Divisions dominate debates

2010-09-23 00:00

THE thorny issue of ill-discipline plaguing the ANC was thoroughly discussed in behind-the-scenes commissions yesterday as the ruling party’s national general council (NGC) entered its third day.

The chairperson of one of the commissions, Tony Yengeni, admitted to the media yesterday that the issue, which party president Jacob Zuma had raised in his speech on Monday, was a major topic among delegates as the commissions discussed the reports on organisational renewal, leadership and organisatonal culture.

“Many delegates criticised the leadership for not acting swiftly on taking disciplinary measures against certain people when they were quick to act against others

“… Members felt that the NEC [national executive committee] must have the will to deal firmly with any member who crosses the line.

“This matter was raised very forcefully in the commission,” he added.

Yengeni said the issue of senior alliance officials attacking and insulting party leaders under the banner of their organisations will be raised at an alliance summit scheduled to take place later this year.

“Ill-discipline ravaging our organisation has caught attention of the membership and they believe the NGC should come up with a resolution to eradicate this alien tendency.

“We will deal with individuals as people joined the ANC as individuals …” Yengeni said.

The closed-session commissions also discussed threats to the long-term survival of the ANC and what should be done by the present generation of members to ensure that future generations inherit an ANC that continues to serve society and to give moral and political leadership to the people.

The former leader of the ANC Youth League, Fikile Mbalule, whom the ANCYL has namoinated to replace Gwede Mantashe as party secretary-general, denied that he has expressed disagreements with the organisational report delivered by Mantashe.

He also rejected insinuations that the NGC is characterised by leadership debates.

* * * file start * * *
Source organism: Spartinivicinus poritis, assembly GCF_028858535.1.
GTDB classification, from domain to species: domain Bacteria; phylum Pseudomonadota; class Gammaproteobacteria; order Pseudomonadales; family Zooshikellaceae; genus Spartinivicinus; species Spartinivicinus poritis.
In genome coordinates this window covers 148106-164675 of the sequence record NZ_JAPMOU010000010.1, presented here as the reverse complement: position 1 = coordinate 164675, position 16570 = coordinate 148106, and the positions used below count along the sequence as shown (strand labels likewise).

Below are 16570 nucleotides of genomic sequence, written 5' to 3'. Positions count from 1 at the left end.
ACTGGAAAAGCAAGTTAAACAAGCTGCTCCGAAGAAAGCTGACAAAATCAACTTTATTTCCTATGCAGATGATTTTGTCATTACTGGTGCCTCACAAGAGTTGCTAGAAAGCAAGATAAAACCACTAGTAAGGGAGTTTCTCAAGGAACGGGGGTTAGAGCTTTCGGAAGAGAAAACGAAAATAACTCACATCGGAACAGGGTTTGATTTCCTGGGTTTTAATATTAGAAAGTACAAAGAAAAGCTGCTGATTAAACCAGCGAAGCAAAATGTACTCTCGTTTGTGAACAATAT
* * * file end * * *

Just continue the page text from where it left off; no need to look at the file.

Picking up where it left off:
Mbalula said the organisation is not discussing organisational renewal because it is dead or critically ill, but to ensure its continued existence.

He said the NGC has been very successful so far and that delegates are sticking to discussing issues relevant to the NGC.

“We have achieved what we have set out to achieve. Delegates are debating robustly the critical issues that brought them to this NGC.

“Those who have made comments to the media about succession issues are mainly faceless people and no one has raised those issues on the record,” Mbalula said.

Asked whether he will stand against Mantashe for the secretary-general post in 2012, Mbalula said: “I don’t answer to the media because the media are not a branch of the ANC. I will answer that question at an appropriate time to branches of the ANC.”

Independent political analyst Aubrey Mashiqi yesterday said there was nothing new about the organisational renewal debate, but what he found interesting was the context in which the ANC Youth League is raising the issue of a “generation mix”.

This, he said, seems to be used as a tool to threaten members who do not support policy positions of the ANCYL.

“Those who do not support the league are threatened that they will not be supported for leadership position and the generation mix has been used in this, but Zuma corrected this in his speech on Monday.

“… if this was a boxing match, I would say he was ahead on points,” Mashiqi said.

Another political analyst, Protas Madlala, praised the ANC for acknowledging the existence of ill-discipline and corruption in its ranks.

“It is clear that the pre-1994 ‘selfless struggle’ has been turned into a struggle for self-enrichment. The rot is right inside the organisation …

“It is brave of the ANC to admit that its branches are collapsing. Now they have to deal decisively with all these illnesses, and there will be casualties,” Madlala said.

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